New AOC Rules: Forgive me for yawning

There are significant changes afoot with new rules surrounding the Appellation Contrôlée system. From the 1st July it’s all change: previous controls about guaranteeing the authenticity of a wine from Bordeaux are being replaced by, er, a brand new set of controls.  The changes are for the good, just like stopping drink-driving is for the good, but we’ll have to wait and see just how well the whole scheme is implemented and policed.

I was invited to what I thought was going to be a routine meeting this afternoon, between a few fellow vignerons and a Directeur from the Syndicat de Bordeaux.  I realised when I walked in to the Salle André Lurton in Grézillac that the session might go on for a bit longer than I had anticipated, as there were 200 people in the room and more arriving.  There was a choice of standing room only at the back, or a seat in the front row, and I realised my mistake in opting for the latter when the main presenter gave everyone a peep at just how many Powerpoint slides he was about to share with us all as he set up his laptop with the overhead projector. There was to be no escape.

To be fair, Monsieur de la Bretesche certainly understood his topic, and he introduced the reforms by saying that, after two years labour, this was the 16th and final revision of the new rulebook.  Worryingly, there wasn’t much humour in his voice when he said this, and it was clear that here is a man who is absolutely committed to his work. I imagine that all he has ever thought or talked about for years are the rules for those involved with the production and distribution of wines of the Appellation of Bordeaux Supérieur and AC Bordeaux.  He pointed out that Bordeaux is at the forefront of all the changes that are about to happen across France, in terms of putting rules into practice.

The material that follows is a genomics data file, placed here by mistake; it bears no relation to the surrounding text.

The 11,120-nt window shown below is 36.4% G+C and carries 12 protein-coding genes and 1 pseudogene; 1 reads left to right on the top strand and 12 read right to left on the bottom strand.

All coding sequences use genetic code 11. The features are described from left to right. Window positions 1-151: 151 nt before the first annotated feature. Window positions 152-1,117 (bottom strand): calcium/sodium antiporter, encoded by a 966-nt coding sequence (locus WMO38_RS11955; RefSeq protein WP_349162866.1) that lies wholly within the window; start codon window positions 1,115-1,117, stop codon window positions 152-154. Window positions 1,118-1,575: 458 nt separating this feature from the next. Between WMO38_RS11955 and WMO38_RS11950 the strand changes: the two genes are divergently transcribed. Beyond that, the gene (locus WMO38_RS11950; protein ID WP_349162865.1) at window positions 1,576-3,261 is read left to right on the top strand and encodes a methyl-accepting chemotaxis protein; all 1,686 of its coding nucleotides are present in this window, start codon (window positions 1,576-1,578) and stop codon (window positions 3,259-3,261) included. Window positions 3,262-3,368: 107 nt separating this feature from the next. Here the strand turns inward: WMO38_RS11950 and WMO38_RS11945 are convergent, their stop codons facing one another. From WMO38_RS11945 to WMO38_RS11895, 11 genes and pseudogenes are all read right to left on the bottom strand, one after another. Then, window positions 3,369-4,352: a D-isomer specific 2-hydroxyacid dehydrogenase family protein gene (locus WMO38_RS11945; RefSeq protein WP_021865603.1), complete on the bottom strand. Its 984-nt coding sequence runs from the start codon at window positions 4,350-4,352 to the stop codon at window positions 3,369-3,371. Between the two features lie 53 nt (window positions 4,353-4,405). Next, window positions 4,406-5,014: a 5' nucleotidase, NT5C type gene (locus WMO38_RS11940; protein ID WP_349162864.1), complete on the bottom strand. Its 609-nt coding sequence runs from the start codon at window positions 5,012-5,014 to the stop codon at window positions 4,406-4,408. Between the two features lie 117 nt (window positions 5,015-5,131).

He presented the new plan for the next three hours, pausing for breath only when he was asked a question.  (It was a bit like parents’ meetings at schools here: instead of waiting to ask a question at the end of a presentation about a school trip, anyone can chirp up with a query; it wastes an awful lot of time.)  God knows how long the meeting would have carried on for if France had not being playing Italy in the Euros this evening.

It was hugely informative but I have to admit that, like the flopsy bunnies after they had eaten cabbages from Mr. Macgregor’s garden, I found some parts quite soporific.  You may feel the same about this subject.

Authenticity rules

The framework works like this.  In France, there is an obsession about where something comes from, which is usually a good thing, but not always.  Authenticity and sticking to the rules of production are often seen as being more important than, say, overall quality or customer needs.   The INAO is the controlling body for all Appellation d’Origine Contrôlée products – including wine, cheese, certain potatoes etc – and they have passed the guidelines for the extensive changes down to the individual Syndicats to come up with their own rulebook at a local level, which in turn has to be ratified by the INAO.  At Bauduc, because our vineyards fall within several different appellations (Bordeaux or Bordeaux Supérieur, Premières Côtes de Bordeaux and possibly Entre Deux Mers), we have to sign up to the directives from three separate Syndicats.